And I immediately thought, “No one can know, because they’ll make you try to get rid of it.”
Realizing I had an eating disorder was shocking mostly because I didn’t care. I didn’t want to get rid of it. I liked my habits because they were serving me—they made me feel like I was in control. I got to have my indulgences with food, and I got to feel like I could manipulate my body in how it processed it—completely ignoring what it did to my spirit. (This is what it looks like to thrive off of self-hatred. Maybe it sounds familiar.)
This isn’t unique to me, and the very fact that is is so common—again, particularly among women—is a problem. It’s a broken relationship with our bodies as much as it’s a broken relationship with food. We aren’t connected to the way we digest and process food. We aren’t connected to what food could be for us, or to the gift and provision that it already is.
We come to eating decisions asking some combination of, “how can I get the most pleasure and the most comfort?” and “how can I get the results I want?” We want it fast, we want it satisfying, and we want to look good, too.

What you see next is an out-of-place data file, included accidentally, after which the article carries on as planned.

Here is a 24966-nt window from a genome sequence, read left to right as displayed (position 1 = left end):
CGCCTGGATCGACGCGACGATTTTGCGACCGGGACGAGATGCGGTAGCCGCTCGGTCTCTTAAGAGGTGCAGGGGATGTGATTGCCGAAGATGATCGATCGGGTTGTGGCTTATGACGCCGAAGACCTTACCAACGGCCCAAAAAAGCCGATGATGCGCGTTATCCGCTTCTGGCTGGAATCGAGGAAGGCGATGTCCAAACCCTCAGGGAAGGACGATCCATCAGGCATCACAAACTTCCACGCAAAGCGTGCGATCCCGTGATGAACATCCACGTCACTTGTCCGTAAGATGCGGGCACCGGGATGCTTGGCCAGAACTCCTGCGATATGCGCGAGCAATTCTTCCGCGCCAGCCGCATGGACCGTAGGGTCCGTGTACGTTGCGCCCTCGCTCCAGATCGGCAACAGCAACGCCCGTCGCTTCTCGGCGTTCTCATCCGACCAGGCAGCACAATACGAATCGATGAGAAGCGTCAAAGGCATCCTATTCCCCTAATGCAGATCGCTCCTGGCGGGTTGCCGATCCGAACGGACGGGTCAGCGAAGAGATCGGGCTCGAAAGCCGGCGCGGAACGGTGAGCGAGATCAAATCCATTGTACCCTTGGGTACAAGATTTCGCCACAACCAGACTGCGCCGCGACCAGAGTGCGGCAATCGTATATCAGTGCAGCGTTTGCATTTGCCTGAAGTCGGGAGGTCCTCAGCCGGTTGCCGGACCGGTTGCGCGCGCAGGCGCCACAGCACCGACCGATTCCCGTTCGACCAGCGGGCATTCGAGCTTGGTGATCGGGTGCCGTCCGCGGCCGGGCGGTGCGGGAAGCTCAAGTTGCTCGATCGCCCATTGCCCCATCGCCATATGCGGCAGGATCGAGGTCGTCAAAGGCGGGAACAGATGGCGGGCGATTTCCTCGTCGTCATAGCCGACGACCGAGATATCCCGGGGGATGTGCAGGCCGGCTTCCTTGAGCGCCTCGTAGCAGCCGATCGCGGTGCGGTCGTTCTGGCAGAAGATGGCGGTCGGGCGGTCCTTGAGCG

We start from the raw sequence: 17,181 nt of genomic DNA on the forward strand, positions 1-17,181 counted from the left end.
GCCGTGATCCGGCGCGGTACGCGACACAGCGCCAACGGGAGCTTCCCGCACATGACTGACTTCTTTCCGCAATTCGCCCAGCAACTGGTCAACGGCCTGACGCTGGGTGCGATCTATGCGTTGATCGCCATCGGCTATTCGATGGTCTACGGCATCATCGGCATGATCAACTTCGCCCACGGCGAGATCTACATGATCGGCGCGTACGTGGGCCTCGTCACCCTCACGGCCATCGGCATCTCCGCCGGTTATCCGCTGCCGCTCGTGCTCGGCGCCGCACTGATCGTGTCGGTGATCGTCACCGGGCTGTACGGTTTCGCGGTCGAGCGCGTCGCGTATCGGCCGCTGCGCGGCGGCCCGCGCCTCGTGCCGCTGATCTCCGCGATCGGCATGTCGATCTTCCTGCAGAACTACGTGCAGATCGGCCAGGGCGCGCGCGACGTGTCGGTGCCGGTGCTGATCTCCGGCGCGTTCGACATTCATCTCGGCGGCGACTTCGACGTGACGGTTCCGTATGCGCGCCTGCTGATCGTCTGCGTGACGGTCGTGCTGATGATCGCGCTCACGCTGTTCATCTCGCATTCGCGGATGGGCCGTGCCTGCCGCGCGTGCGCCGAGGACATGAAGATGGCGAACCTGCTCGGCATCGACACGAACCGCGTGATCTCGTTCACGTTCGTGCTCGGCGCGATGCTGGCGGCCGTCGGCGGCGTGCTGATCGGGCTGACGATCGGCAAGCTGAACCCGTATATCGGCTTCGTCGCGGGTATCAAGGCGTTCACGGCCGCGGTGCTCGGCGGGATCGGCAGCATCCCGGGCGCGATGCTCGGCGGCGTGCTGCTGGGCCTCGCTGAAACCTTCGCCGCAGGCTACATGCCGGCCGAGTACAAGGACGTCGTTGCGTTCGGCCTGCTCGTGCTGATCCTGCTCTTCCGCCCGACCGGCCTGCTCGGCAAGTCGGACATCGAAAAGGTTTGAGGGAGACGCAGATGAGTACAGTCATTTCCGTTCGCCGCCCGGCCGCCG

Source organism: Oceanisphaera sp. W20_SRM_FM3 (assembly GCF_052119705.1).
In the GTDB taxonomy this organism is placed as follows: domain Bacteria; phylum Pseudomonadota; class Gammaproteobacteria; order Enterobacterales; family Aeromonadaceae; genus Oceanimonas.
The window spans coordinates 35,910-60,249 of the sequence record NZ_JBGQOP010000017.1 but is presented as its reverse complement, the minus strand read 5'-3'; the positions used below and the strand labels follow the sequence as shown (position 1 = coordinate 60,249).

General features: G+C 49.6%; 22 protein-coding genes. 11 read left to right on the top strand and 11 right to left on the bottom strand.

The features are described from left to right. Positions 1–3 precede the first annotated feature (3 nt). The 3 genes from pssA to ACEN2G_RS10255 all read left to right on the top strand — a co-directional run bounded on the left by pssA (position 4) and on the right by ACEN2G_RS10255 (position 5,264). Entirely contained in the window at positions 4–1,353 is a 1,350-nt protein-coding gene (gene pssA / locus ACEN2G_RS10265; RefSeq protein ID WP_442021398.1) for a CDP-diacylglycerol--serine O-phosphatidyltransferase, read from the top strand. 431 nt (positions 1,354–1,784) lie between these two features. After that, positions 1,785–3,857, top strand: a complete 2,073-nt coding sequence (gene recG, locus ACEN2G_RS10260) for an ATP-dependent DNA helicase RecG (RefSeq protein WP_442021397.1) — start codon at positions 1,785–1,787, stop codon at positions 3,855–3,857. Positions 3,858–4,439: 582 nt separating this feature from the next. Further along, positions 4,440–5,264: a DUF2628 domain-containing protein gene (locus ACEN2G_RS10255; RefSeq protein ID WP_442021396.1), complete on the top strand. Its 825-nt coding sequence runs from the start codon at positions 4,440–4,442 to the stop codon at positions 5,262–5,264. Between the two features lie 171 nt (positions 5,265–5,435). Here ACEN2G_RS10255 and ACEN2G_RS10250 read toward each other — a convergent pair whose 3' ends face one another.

And then when we decide to change our bodies, we change our math, but keep our questions. We learn about calories-in-calories-out and the energy formula of weight loss, and we restrict to take control.
We villainize certain categories of food and certain ways of eating, and enslave ourselves to new eating patterns—we manipulate our food intake to achieve an ultimate result in our bodies.
This utilitarian view of food is a heartbreaking pattern, and it’s the water we’re swimming in.
And in our trying to take control of our bodies, food takes control of us.
(Which is very much not what eating is meant to be about. More on that in part 2.)
Calories in and calories out and balancing them is important. I’m not saying it’s not. But the problem is that you’ll never figure out the exact number of calories you need, nor will you figure out the exact number that you’re eating. You can obsess over numbers and formulas, but at the cost of taking care of yourself—your whole self. You have made your body into a science experiment, and you've lost your connection to the part of you that remains. You may well get the results you're after! But as soon as you stop the routine, you and I both know you're likely return to the same habits and the same old results.